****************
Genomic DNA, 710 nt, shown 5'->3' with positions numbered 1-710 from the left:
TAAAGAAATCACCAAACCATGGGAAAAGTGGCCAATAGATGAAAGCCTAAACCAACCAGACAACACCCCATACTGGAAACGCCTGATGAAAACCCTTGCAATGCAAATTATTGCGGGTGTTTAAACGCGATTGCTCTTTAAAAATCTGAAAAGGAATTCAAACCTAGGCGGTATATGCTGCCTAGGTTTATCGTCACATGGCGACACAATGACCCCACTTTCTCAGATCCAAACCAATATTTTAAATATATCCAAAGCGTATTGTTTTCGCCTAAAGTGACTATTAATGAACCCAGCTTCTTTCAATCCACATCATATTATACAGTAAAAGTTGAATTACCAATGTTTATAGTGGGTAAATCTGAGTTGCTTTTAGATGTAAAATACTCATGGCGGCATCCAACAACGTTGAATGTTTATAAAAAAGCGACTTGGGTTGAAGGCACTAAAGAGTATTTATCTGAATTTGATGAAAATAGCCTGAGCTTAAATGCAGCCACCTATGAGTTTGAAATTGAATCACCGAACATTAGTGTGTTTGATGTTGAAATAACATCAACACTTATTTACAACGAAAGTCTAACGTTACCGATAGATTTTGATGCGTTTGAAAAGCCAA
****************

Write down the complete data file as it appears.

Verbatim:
Genomic DNA, 710 nt, shown 5'->3' with positions numbered 1-710 from the left:
TAAAGAAATCACCAAACCATGGGAAAAGTGGCCAATAGATGAAAGCCTAAACCAACCAGACAACACCCCATACTGGAAACGCCTGATGAAAACCCTTGCAATGCAAATTATTGCGGGTGTTTAAACGCGATTGCTCTTTAAAAATCTGAAAAGGAATTCAAACCTAGGCGGTATATGCTGCCTAGGTTTATCGTCACATGGCGACACAATGACCCCACTTTCTCAGATCCAAACCAATATTTTAAATATATCCAAAGCGTATTGTTTTCGCCTAAAGTGACTATTAATGAACCCAGCTTCTTTCAATCCACATCATATTATACAGTAAAAGTTGAATTACCAATGTTTATAGTGGGTAAATCTGAGTTGCTTTTAGATGTAAAATACTCATGGCGGCATCCAACAACGTTGAATGTTTATAAAAAAGCGACTTGGGTTGAAGGCACTAAAGAGTATTTATCTGAATTTGATGAAAATAGCCTGAGCTTAAATGCAGCCACCTATGAGTTTGAAATTGAATCACCGAACATTAGTGTGTTTGATGTTGAAATAACATCAACACTTATTTACAACGAAAGTCTAACGTTACCGATAGATTTTGATGCGTTTGAAAAGCCAA